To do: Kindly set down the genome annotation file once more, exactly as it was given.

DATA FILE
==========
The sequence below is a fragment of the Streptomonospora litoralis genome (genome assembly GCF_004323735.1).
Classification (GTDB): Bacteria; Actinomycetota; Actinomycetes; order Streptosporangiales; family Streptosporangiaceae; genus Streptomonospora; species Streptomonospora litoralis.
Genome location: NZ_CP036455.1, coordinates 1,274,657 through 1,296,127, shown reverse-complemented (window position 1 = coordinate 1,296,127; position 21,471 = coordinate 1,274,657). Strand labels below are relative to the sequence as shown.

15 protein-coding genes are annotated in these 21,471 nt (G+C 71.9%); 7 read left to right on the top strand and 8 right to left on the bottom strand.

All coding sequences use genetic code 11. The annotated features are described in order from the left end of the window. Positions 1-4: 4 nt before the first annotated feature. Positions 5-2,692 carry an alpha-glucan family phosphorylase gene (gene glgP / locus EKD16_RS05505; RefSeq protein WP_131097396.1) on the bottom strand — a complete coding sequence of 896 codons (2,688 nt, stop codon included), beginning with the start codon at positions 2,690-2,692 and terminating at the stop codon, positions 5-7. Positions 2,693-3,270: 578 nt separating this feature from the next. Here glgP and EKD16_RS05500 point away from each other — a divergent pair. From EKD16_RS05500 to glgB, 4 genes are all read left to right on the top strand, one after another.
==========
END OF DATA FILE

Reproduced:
The sequence below is a fragment of the Streptomonospora litoralis genome (genome assembly GCF_004323735.1).
Classification (GTDB): Bacteria; Actinomycetota; Actinomycetes; order Streptosporangiales; family Streptosporangiaceae; genus Streptomonospora; species Streptomonospora litoralis.
Genome location: NZ_CP036455.1, coordinates 1,274,657 through 1,296,127, shown reverse-complemented (window position 1 = coordinate 1,296,127; position 21,471 = coordinate 1,274,657). Strand labels below are relative to the sequence as shown.

15 protein-coding genes are annotated in these 21,471 nt (G+C 71.9%); 7 read left to right on the top strand and 8 right to left on the bottom strand.

All coding sequences use genetic code 11. The annotated features are described in order from the left end of the window. Positions 1-4: 4 nt before the first annotated feature. Positions 5-2,692 carry an alpha-glucan family phosphorylase gene (gene glgP / locus EKD16_RS05505; RefSeq protein WP_131097396.1) on the bottom strand — a complete coding sequence of 896 codons (2,688 nt, stop codon included), beginning with the start codon at positions 2,690-2,692 and terminating at the stop codon, positions 5-7. Positions 2,693-3,270: 578 nt separating this feature from the next. Here glgP and EKD16_RS05500 point away from each other — a divergent pair. From EKD16_RS05500 to glgB, 4 genes are all read left to right on the top strand, one after another.